|The precocious cactus and its lute.|
On Sunday, with nothing else to do, we invited a couple of friends to go to El Charco Botanic Garden, a small jewel just outside San Miguel, to check out a demonstration of, yes, a cactus playing a lute.
Initially the demonstration left me mystified, but as in Whaat?! rather than Wow!
A sensuously shaped string instrument made of beautiful carved woods indeed rested at an angle on a small platform covered with Mexican shawls. From the lute two thin wires went to a pot filled with cacti, about five inches high. One of the cacti was pierced by acupuncture-type needles attached at the end of the wires.
|Thin needles and wires connected |
the cactus and the lute.
The signs, in Spanish and English, credited Ariel Guzik of the Laboratory of Research of Resonance and Expression of Nature, for this creation, but shed no light on what it was or how it worked.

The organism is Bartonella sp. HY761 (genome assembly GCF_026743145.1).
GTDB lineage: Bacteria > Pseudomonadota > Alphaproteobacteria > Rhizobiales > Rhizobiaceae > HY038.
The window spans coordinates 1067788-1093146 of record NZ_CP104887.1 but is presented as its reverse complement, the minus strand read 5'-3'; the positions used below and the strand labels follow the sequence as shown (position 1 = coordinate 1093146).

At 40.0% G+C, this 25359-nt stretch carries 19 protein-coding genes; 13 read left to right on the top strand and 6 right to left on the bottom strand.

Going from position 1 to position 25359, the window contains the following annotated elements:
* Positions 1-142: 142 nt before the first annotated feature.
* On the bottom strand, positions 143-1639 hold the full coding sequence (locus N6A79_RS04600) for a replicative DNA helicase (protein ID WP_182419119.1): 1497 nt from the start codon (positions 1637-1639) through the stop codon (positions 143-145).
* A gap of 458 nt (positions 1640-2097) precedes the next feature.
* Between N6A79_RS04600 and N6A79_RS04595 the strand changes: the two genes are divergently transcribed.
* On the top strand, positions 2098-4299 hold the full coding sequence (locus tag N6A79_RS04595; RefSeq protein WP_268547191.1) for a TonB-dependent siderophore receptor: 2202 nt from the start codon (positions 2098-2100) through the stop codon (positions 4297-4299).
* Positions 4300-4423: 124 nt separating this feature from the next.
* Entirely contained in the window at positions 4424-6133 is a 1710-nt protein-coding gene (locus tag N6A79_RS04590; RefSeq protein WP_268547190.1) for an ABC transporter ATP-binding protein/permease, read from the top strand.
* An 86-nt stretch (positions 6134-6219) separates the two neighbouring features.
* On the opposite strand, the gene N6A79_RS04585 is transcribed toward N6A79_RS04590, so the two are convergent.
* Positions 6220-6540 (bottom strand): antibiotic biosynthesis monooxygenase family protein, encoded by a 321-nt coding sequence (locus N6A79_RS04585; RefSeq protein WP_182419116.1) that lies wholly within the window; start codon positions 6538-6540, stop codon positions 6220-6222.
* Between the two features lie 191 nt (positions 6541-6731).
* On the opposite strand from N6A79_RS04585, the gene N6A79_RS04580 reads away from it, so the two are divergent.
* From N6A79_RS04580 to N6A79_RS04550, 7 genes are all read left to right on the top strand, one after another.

An Internet site described Guzik as a Mexican who "designs and produces mechanisms and instruments to enquire into the various languages of nature."
How does it work? How does it work? Is this for real?
I followed a thin white wire going from underneath the lute to the nearby wall, over the roof of the greenhouse and on to the other side, where it went into a solar-powered box with a small transformer inside. At the lute end there were no signs of speakers or any other sources of the entrancing music.
Finally I gave up as my curiosity surrendered to the music. Whaat!? became Hmm!
|These four potted cacti were described as the "audience."|
We're not supposed to have rain this late in the season and cacti are not supposed to play lutes.
But it was all too beautiful to ask why. So I just enjoyed it.
|An unseasonably late downpour the night before seemed to have awakened the plants at the botanic garden.|
|Dramatic combinations of succulents and cacti turn up where you least expect them.|